This involves a surgical procedure in which damaged parts of the knee joint are replaced with artificial parts, muscles and ligaments around the knee are separated to expose the inside of the joint. The ends of the thigh bone (femur) and the shin bone (tibia) are removed as is often the underside of the kneecap (patella). The artificial parts are then cemented into place. The new knee typically has a metal shell on the end of the femur, and the same metal or plastic trough onto the tibia, and sometimes a plastic button in the kneecap. This surgery has resulted in patients experiencing a loss of strength in the recovering knee that has resulted in movement that is abnormal and even after rehabilitation of the operated knee, problems have persisted, resulting in an asymmetrical increase in load onto the knee that has not been operated on. The method used by Zeni and his colleagues to assess the feasibility of symmetry movement training, was to use biomechanical and functional metrics to assess participants 2 to 3 weeks prior to TKA, then again on being discharged from outpatient physical therapy and finally 6 months after surgery. They assessed 9 men and 2 women all of whom underwent 6 to 8 weeks of outpatient physical therapy that included specialized symmetry training. They compared the 6-month outcomes with a control group that were matched by age, body mass index and sex, 9 men and 2 women, these patients received the normal 6 to 8 weeks of physical therapy but not the specialized symmetry training. Their results were significant, out of the 11 patients that received the specialised symmetry training, 9 demonstrated clinically meaningful improvements that exceeded the minimal detectable change for all performance-based functional tests at the 6-month period after surgery. These patients had greater knee extension during mid-stance walking; the knee movements were more symmetrical, biphasic and were more representative of a normal knee movement than the patients that did not have the specialised symmetry training. They concluded that the additional symmetry training post-operation was safe and viable to regaining normal symmetrical movement. What this study provides is evidence that the body seeks symmetry in movement and that specialised training can produce clinically better movement after damage.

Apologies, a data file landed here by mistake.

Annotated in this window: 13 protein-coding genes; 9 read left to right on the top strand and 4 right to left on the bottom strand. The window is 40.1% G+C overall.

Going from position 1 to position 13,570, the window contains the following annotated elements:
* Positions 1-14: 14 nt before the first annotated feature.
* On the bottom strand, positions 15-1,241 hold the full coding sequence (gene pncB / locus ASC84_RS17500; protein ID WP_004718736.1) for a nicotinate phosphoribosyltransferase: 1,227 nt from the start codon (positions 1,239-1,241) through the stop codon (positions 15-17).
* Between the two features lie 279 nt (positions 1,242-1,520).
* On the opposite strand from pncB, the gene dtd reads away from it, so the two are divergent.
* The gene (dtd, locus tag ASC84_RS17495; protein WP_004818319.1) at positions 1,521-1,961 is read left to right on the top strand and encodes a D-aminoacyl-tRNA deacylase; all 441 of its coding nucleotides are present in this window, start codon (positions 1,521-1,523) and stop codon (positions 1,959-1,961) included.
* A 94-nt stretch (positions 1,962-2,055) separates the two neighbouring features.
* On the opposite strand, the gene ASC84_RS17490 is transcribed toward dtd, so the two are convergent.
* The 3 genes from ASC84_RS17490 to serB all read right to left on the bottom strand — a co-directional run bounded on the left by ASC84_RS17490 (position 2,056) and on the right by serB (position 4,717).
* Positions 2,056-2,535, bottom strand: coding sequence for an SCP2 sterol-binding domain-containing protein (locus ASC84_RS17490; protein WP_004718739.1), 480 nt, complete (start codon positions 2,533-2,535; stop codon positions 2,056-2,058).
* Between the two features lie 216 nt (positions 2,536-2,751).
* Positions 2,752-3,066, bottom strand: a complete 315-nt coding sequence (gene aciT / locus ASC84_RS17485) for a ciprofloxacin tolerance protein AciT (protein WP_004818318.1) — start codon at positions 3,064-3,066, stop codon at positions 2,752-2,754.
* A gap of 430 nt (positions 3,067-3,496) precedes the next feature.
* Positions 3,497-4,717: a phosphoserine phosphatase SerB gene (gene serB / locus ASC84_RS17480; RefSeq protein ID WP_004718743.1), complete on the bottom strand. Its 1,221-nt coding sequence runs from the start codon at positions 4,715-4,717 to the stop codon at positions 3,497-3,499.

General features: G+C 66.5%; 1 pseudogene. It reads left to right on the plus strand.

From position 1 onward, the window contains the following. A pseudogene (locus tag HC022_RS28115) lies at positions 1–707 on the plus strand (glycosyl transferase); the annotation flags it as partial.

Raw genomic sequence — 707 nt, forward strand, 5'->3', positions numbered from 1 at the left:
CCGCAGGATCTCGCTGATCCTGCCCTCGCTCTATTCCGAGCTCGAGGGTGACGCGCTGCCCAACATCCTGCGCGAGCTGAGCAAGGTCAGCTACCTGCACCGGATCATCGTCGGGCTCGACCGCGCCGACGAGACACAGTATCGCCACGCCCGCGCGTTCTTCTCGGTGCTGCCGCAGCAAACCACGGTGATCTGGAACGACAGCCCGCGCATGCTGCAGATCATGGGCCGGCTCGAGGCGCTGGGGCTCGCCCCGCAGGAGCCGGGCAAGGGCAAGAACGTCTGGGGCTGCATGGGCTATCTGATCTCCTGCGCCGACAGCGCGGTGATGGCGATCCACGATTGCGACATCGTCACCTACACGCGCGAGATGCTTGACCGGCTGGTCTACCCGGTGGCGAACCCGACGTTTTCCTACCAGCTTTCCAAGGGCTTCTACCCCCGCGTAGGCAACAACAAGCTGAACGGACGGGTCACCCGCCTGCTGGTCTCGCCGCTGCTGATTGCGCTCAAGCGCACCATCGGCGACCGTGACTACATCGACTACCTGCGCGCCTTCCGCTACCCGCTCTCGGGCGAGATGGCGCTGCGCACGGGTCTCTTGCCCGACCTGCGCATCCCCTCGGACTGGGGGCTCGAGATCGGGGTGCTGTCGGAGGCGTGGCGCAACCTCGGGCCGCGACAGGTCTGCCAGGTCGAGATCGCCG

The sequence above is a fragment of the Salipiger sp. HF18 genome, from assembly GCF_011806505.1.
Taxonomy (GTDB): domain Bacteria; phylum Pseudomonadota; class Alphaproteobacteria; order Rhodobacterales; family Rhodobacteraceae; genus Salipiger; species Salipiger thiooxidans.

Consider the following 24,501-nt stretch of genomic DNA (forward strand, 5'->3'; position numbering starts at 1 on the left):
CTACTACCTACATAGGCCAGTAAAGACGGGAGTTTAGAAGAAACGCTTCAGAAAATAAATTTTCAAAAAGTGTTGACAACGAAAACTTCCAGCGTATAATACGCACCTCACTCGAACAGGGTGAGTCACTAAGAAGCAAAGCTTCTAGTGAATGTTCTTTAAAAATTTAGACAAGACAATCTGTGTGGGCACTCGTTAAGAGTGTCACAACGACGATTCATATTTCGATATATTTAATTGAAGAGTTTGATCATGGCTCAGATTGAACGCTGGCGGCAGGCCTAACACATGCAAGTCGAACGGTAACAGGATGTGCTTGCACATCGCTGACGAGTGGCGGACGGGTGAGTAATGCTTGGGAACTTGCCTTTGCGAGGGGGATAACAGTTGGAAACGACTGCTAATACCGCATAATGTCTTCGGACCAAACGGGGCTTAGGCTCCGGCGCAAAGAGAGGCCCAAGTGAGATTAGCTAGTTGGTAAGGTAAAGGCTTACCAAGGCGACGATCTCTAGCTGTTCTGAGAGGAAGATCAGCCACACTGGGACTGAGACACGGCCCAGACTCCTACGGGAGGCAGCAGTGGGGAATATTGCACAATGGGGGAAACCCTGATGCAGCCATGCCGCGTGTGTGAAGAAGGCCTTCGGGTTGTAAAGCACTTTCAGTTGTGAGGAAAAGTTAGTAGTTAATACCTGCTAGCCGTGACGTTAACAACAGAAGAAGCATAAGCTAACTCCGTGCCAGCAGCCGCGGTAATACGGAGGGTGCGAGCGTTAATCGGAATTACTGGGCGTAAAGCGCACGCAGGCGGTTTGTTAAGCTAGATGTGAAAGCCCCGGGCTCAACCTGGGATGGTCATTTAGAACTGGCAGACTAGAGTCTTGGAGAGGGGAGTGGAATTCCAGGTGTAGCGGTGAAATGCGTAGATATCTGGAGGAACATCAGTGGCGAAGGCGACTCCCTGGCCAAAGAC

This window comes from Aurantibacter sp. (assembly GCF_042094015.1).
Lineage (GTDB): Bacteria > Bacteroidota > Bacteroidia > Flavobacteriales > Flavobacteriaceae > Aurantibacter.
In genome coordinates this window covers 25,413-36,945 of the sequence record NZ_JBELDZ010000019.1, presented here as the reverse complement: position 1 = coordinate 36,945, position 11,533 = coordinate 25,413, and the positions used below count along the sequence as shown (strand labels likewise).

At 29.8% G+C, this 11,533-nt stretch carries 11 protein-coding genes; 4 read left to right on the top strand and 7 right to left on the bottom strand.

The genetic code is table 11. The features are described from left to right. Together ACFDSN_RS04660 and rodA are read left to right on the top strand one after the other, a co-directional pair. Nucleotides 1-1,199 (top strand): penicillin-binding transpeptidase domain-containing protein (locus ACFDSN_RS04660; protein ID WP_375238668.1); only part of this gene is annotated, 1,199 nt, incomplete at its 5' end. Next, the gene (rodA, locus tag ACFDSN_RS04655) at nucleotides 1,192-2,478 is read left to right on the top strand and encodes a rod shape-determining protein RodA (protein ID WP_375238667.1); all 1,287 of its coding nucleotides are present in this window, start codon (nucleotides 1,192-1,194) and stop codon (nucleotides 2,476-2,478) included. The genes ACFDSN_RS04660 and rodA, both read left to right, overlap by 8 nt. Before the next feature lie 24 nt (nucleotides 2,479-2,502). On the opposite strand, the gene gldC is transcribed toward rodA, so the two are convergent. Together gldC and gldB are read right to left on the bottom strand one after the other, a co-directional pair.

If that is the case, then it stands to reason that when designing movement that is combat based. specialised symmetry training should be an important consideration. It is vitally important that the correct body mechanics are adhered to; teaching movement that is un-natural is one of the key mistakes when efficiency and effectiveness are required. In a great many martial/combative classes today the words “we will teach you what comes naturally”, are all too often heard, the question to your instructor should be; what is natural movement and how do we know it’s natural? Observe a newborn child a few days old, when a parent places their finger onto the baby’s palm, you see the baby grasp the finger tightly. Be careful though, because the baby cannot control this reflex. If you place a rattle in your baby’s hand, for example, they may let go unexpectedly and drop it on their head. A baby’s grip is so strong; you may be able to pull them up when they are gripping both your fingers.

Further information can be found in my book Volitional Attention Training.

References